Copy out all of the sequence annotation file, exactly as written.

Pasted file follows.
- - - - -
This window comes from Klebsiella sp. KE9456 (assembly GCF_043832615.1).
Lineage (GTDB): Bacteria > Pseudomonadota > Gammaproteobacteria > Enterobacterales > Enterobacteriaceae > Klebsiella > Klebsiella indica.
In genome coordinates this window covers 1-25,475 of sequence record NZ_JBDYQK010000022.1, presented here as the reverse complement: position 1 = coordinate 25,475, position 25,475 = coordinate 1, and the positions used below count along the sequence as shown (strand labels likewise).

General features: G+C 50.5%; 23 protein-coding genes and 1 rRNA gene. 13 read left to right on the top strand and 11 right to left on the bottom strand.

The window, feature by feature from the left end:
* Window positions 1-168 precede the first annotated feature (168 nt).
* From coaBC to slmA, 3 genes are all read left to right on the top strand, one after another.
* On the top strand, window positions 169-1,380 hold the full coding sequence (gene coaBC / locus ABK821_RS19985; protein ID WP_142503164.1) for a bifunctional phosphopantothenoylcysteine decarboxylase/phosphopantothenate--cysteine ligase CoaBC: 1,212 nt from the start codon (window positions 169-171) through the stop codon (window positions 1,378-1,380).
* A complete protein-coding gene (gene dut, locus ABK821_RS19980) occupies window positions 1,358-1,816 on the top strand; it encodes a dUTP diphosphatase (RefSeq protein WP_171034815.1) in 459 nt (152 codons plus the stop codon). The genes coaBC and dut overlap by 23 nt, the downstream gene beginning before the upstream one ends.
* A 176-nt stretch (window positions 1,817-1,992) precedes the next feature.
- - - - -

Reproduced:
This window comes from Klebsiella sp. KE9456 (assembly GCF_043832615.1).
Lineage (GTDB): Bacteria > Pseudomonadota > Gammaproteobacteria > Enterobacterales > Enterobacteriaceae > Klebsiella > Klebsiella indica.
In genome coordinates this window covers 1-25,475 of sequence record NZ_JBDYQK010000022.1, presented here as the reverse complement: position 1 = coordinate 25,475, position 25,475 = coordinate 1, and the positions used below count along the sequence as shown (strand labels likewise).

General features: G+C 50.5%; 23 protein-coding genes and 1 rRNA gene. 13 read left to right on the top strand and 11 right to left on the bottom strand.

The window, feature by feature from the left end:
* Window positions 1-168 precede the first annotated feature (168 nt).
* From coaBC to slmA, 3 genes are all read left to right on the top strand, one after another.
* On the top strand, window positions 169-1,380 hold the full coding sequence (gene coaBC / locus ABK821_RS19985; protein ID WP_142503164.1) for a bifunctional phosphopantothenoylcysteine decarboxylase/phosphopantothenate--cysteine ligase CoaBC: 1,212 nt from the start codon (window positions 169-171) through the stop codon (window positions 1,378-1,380).
* A complete protein-coding gene (gene dut, locus ABK821_RS19980) occupies window positions 1,358-1,816 on the top strand; it encodes a dUTP diphosphatase (RefSeq protein WP_171034815.1) in 459 nt (152 codons plus the stop codon). The genes coaBC and dut overlap by 23 nt, the downstream gene beginning before the upstream one ends.
* A 176-nt stretch (window positions 1,817-1,992) precedes the next feature.